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License Plate Light Repair

on the 1980 W123 300D & 240D

by Samuel M. Ross


Yes I know, today the street price for new on these license plate light lenses is only ~$25 each which is one of the more reasonably priced MBZ parts... but there are two of them on these cars so that adds up to $50+ and my real pitch also is that IF you can perform this simple plastic repair, you might just find it easier to move up to more expensive lens repairs... say that $200+ tail light lens that's cracked and leaking !!

The first show-N-tell photo I have was taken after I had already repaired one other license plate lens on my Son's 1980 300D and when I checked the lenses on my own 1980 240D I found that both lenses were broken... so I had already started on what I knew would be easy repairs when I decided to write this up and propose it as a Do-It-Yourself Wikka... so here is my starting photo:
Photo #1

In addition to the broken lens, on the bottom lens note the white spot in the center that was caused from having too high a wattage bulb. These should NOT exceed 5 watts. And yes, you can see the typical type of break. Regarding the breaks we had, they were all on the longer " wing " of the lens. Yes, the " wings " where the mounting screw holes are located... one "wing" is longer than the other and so not surprising, the longer side breaks more easily.

While working on these lenses I also discovered the most likely cause of these breaks and wanted to put this discovery up front in this write-up. Take a look at the two following photos:
Photo #2

Photo #3

Photo #2 above shows the mounting hole under the lip of trunk lid just above the license plate. Note the " screw clips " that the mounting screws fasten through are still installed.

Photo #3 shows the other mounting hole with the " screw clips " removed to show how the holes are NOT symmetrical... and I found that although the lens will fit into the hole in either orientation, I believe that IF you put it in incorrectly, this most likely causes the lens to break in time... this and the fact that the paper thin gasket that originally went between the lens and the metal edges of the mounting hole, well I'm betting that these gaskets are long ago worn out. More later about gaskets and the special washers that cushioned the heads of the mounting screw. So remember that the longer attachment " wing " goes to the right where the slot is deeper!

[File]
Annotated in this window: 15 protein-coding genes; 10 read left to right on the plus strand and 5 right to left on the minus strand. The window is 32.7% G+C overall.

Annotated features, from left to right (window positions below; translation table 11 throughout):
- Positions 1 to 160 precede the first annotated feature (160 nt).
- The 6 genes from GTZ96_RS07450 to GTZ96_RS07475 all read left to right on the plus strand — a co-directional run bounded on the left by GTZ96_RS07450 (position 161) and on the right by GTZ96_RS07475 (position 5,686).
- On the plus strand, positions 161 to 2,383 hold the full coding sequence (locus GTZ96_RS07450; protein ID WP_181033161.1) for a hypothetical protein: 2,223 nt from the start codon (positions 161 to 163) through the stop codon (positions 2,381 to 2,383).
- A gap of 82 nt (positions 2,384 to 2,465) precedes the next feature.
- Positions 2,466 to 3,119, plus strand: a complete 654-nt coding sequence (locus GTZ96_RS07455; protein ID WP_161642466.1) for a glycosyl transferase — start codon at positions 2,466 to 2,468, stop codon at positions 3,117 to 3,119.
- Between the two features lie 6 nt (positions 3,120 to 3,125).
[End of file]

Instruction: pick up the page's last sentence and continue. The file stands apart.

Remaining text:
Pushing ahead to describe how I affected my repairs of these broken-off " wings " let me first say that trying to merely glue them back together did not work for me, even when using a quality 2-part epoxy/resin as glue. The wing just broke off again... so I decided to put a form around the broken wind and build up a thicker layer of epoxy that I also reinforced to make stronger:
Photo# 4

In photo #4 you can see I used cellophane tape to create a form to hold in the 2-part epoxy. You can also see the tape I put over the hole in the bottom of the lens fixture so that the epoxy would not leak out. At first I made my epoxy in small batches so I had multiple pours in what I felt was an experiment. This led to my inserting small washers inside my second epoxy pour as a way to reinforce my new built-up " wings "!

Photo #5

Photo #5 shows the new " wings " of my two lenses after they had hardened and I shaped them with my Dremmel Tool... NOTE the washers inside the epoxy.

I think this is a good time to reveal the type of epoxy I used on this project for thus far it has proven to be a good match for this DIY task. See Photo # 6 below. I used a product from my local Ace Hardware store... " ACE " item# " 18611 " which [as labeled] is a " Slow-Setting, " " Extra Strength " epoxy that dispenses the 2-part resin/ hardener from a double syringe-tube affair that is packaged in a neat way with a small mixing tray. The packaging facilitates storage of the unused portions of chemicals for use on your next project. I have had this for some time so I'm not certain what these sell for now or whether they are even available... let me see. Well when I look on their national Website, this product no longer shows up but I wouldn't be surprised you could find such a 2-part epoxy kit for under $10 at a local source in your area.
Photo #6

Pushing on Photo #7 shows a new gaskets I made using cork from a 6-inch square from another ACE product that I know is current... their Do-It-Yourself Gasket Kit, Item #4035499 which sold for about $3.50 which also has a rubber and hard paper gasket material as well.
Photo #7

Also in Photo #7 note two additional things:
(1) I crimped aluminum foil in the bottom of the bulb fixture to reflect more light out of this low wattage fixture [remember 5 Watts MAX]. Take care not to let this touch the conductors that the bulb is held in by, AND

(2) I epoxied a metal washer onto the outer surface of my built-up lens' " wing "... this so it would not get lost as can easily happen. Originally there were two washers under the fastener screws... a rubber washer to cushion and protect the plastic lens... and a thin metal washer to prevent the head of the fastener screw from griping the rubber washer. With my beefed up wings on my repaired lenses, I felt that I could retire those thin, worn-out, rubber washers and just go with a single glued-on metallic washer only!

So there you have it and I hope this helps to accomplish this small light lens repair. For me I figure this has already saved us ~$75-$100 and another $25 for each additional repair in the future... AND yes, I do feel more confident I can take on a repair of a much larger, more expensive lens in the future.


-" Samuel M. Ross " [ my handle on the FORUM ]

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